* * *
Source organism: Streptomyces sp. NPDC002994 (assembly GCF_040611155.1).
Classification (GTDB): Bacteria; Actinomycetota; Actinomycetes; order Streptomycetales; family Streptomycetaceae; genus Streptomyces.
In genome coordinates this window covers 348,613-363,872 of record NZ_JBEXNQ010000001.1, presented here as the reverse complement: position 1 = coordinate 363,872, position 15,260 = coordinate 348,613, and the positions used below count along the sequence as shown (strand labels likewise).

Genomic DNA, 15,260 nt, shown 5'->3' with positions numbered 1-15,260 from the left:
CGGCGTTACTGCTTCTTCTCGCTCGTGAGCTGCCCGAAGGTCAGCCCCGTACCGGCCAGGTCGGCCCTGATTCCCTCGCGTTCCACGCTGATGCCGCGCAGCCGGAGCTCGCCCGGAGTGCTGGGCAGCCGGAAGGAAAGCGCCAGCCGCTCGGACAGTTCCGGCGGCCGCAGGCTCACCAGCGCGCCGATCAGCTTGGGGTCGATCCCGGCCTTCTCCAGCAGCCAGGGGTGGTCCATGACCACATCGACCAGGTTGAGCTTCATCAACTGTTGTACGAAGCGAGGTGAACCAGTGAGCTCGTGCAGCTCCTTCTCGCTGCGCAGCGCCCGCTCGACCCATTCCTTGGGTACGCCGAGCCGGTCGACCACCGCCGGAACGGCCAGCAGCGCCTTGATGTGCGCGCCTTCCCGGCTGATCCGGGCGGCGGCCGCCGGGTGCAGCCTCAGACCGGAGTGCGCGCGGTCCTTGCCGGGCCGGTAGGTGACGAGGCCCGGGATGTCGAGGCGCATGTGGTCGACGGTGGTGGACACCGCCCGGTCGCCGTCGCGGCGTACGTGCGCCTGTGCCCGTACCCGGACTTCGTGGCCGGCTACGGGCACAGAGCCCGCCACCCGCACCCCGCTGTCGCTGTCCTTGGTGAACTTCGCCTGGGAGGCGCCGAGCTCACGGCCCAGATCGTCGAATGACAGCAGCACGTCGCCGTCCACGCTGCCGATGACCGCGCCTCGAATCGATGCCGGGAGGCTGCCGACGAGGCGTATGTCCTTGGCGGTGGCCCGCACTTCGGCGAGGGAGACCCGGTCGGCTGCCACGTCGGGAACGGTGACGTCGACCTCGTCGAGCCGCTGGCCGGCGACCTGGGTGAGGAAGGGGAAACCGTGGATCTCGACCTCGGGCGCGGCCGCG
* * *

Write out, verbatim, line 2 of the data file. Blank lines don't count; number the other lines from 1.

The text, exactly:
Classification (GTDB): Bacteria; Actinomycetota; Actinomycetes; order Streptomycetales; family Streptomycetaceae; genus Streptomyces.